Date

2015

Document Type

Thesis

Degree

Master of Science

Department

Civil Engineering

First Adviser

Pessiki, Stephen

Abstract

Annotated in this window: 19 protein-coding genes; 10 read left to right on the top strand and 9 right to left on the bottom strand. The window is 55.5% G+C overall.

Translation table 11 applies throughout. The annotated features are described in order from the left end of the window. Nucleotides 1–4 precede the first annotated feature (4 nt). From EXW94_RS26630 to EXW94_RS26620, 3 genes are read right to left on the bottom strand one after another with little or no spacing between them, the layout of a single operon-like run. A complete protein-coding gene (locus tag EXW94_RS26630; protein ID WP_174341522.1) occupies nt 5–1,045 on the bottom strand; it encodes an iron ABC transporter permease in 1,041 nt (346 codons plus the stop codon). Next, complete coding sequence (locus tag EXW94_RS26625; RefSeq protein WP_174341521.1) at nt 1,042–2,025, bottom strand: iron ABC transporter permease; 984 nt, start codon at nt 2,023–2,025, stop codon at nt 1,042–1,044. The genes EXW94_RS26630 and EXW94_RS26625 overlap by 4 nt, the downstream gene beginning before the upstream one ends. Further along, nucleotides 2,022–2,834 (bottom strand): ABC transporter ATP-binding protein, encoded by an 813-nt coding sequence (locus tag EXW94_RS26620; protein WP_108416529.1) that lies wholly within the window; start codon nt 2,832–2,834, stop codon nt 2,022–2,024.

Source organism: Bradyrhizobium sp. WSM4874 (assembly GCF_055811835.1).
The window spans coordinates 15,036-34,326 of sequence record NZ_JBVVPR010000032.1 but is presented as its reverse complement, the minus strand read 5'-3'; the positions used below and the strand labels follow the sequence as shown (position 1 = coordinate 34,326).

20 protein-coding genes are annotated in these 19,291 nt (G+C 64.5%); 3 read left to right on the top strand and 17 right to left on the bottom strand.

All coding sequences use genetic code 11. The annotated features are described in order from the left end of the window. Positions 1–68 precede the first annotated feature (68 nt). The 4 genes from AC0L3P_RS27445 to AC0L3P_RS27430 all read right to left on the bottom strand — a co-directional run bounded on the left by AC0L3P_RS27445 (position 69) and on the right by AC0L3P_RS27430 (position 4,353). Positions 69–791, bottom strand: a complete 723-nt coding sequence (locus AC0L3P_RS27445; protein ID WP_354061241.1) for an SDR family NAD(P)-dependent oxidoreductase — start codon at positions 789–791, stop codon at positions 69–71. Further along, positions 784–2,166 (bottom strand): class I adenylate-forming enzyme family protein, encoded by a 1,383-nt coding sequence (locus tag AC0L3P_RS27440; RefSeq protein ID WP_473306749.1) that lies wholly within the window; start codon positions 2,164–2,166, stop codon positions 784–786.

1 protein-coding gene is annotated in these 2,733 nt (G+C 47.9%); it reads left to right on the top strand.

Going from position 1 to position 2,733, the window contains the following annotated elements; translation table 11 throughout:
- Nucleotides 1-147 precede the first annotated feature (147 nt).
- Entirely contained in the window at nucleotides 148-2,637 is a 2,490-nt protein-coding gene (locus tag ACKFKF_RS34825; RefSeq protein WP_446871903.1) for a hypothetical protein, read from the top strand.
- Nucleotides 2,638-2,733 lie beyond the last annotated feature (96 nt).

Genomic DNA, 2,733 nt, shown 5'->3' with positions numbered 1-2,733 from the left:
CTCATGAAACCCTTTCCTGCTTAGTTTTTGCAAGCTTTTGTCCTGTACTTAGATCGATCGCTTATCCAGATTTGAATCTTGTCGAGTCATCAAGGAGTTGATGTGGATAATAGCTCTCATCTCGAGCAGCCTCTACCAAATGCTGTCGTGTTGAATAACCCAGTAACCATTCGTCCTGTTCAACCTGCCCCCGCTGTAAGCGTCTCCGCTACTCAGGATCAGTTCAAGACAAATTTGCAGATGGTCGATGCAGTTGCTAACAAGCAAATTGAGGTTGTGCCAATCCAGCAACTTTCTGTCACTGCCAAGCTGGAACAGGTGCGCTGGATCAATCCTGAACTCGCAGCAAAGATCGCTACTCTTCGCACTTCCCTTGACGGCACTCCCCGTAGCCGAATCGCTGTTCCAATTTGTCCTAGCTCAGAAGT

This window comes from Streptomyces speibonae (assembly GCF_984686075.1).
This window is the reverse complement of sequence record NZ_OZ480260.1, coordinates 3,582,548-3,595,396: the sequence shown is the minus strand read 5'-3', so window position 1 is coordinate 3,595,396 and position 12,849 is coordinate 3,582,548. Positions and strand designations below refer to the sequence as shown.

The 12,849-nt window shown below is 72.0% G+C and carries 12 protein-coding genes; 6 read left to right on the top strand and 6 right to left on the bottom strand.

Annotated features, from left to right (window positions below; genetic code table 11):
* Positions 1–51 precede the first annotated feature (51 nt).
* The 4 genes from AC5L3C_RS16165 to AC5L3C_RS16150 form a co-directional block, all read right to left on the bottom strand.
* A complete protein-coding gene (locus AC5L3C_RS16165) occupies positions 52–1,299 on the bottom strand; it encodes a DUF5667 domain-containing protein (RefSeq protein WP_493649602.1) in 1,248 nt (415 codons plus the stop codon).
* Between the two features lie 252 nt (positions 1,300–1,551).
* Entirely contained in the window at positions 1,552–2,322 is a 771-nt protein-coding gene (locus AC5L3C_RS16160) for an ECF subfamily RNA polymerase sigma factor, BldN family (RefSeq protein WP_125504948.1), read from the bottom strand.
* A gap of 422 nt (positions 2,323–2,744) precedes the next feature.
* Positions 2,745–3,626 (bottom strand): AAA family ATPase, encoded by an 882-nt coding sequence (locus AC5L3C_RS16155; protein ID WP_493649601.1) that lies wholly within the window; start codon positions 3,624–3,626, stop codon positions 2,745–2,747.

Impact-echo (IE) is a widely accepted and applied non-destructive evaluation technique for quality control and defect characterization in concrete structures. IE is an acoustic method based on the propagation of impact-generated stress waves that are reflected by material defects or interfaces. Numerical simulations using finite element method (FEM) have been used to study the impact-echo response of structural component with complex geometry and boundary conditions.The present study focuses on developing a modeling methodology to simulate stress wave propagation in concrete plates. The significant modeling parameters that influenced the wave propagation and behavior were identified based on the literature review. A set of thirteen simulations were run to study the effect of each parameter. Time histories were recorded at four different locations to represent the waveform in an IE test. Fast Fourier transform (FFT) using Matlab was performed to transform the time-domain displacement histories to frequency-domain amplitude spectra.The impact of steel ball on concrete plate was modeled using a force-time function with amplitude Fmax for a given duration tc. A gradually increasing force-function such as a half-cycle sine cubed was used to reduce the high-frequency ringing observed due to an abruptly increasing force. Similarly, distributing the force over two or more nodes eliminated the localized deformation of the concrete plate surface.The unwanted wave reflections from the mechanical boundaries of a semi-infinite deteriorated the displacement waveform and had an adverse effect on thickness-mode frequency fT. Absorbing layer with increased damping (ALID) boundaries were used to effectively absorb these wave reflection and give a more accurate amplitude spectrum. By implementing these absorbing boundaries, a significant reduction in model and computation cost was achieved. Wave reflections from the free edges are important when modeling stress wave propagation in bounded sections. The foundation layer approach, where the concrete plate is supported by a flexible foundation layer, was used for modeling bounded concrete plates. The relative difference in the stiffness of concrete and foundation layer RK dictated the dynamic response of the system which primarily vibrated in piston-mode. A higher value of RK was useful in separating the piston-mode from the thickness-mode frequencies to obtain a more accurate spectrum. The relative difference in the plate and foundation layer impedances RZ influenced the behavior of propagating wave at the interface. A high value of RZ was used to increase the coefficient of reflection "R " of the interface such that most of the incident compression wave reflected back as tension wave in the concrete plate

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